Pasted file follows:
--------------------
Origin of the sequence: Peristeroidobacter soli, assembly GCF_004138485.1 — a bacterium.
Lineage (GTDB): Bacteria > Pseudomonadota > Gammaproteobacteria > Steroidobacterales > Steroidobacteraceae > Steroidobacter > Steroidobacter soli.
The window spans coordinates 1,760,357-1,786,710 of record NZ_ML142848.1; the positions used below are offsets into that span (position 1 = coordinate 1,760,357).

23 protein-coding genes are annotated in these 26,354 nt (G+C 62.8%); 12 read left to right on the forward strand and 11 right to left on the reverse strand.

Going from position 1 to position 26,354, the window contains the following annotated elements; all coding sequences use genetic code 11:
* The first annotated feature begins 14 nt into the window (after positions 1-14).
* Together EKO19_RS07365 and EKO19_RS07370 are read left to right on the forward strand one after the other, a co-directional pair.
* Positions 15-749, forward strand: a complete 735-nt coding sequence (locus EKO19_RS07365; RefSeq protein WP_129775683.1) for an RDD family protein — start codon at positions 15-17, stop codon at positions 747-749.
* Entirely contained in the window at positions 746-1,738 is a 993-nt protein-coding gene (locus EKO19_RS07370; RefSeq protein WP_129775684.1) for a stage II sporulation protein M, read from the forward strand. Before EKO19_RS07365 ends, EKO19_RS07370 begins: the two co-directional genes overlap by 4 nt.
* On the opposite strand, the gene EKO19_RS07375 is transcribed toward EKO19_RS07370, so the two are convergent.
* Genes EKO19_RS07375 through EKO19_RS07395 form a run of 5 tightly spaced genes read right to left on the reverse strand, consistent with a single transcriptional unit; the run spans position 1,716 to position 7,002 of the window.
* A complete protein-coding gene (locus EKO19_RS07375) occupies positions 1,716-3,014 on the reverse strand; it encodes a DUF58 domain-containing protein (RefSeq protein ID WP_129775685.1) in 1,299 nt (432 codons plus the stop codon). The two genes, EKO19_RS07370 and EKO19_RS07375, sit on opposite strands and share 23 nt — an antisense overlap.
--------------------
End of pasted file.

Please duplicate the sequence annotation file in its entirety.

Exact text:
Origin of the sequence: Peristeroidobacter soli, assembly GCF_004138485.1 — a bacterium.
Lineage (GTDB): Bacteria > Pseudomonadota > Gammaproteobacteria > Steroidobacterales > Steroidobacteraceae > Steroidobacter > Steroidobacter soli.
The window spans coordinates 1,760,357-1,786,710 of record NZ_ML142848.1; the positions used below are offsets into that span (position 1 = coordinate 1,760,357).

23 protein-coding genes are annotated in these 26,354 nt (G+C 62.8%); 12 read left to right on the forward strand and 11 right to left on the reverse strand.

Going from position 1 to position 26,354, the window contains the following annotated elements; all coding sequences use genetic code 11:
* The first annotated feature begins 14 nt into the window (after positions 1-14).
* Together EKO19_RS07365 and EKO19_RS07370 are read left to right on the forward strand one after the other, a co-directional pair.
* Positions 15-749, forward strand: a complete 735-nt coding sequence (locus EKO19_RS07365; RefSeq protein WP_129775683.1) for an RDD family protein — start codon at positions 15-17, stop codon at positions 747-749.
* Entirely contained in the window at positions 746-1,738 is a 993-nt protein-coding gene (locus EKO19_RS07370; RefSeq protein WP_129775684.1) for a stage II sporulation protein M, read from the forward strand. Before EKO19_RS07365 ends, EKO19_RS07370 begins: the two co-directional genes overlap by 4 nt.
* On the opposite strand, the gene EKO19_RS07375 is transcribed toward EKO19_RS07370, so the two are convergent.
* Genes EKO19_RS07375 through EKO19_RS07395 form a run of 5 tightly spaced genes read right to left on the reverse strand, consistent with a single transcriptional unit; the run spans position 1,716 to position 7,002 of the window.
* A complete protein-coding gene (locus EKO19_RS07375) occupies positions 1,716-3,014 on the reverse strand; it encodes a DUF58 domain-containing protein (RefSeq protein ID WP_129775685.1) in 1,299 nt (432 codons plus the stop codon). The two genes, EKO19_RS07370 and EKO19_RS07375, sit on opposite strands and share 23 nt — an antisense overlap.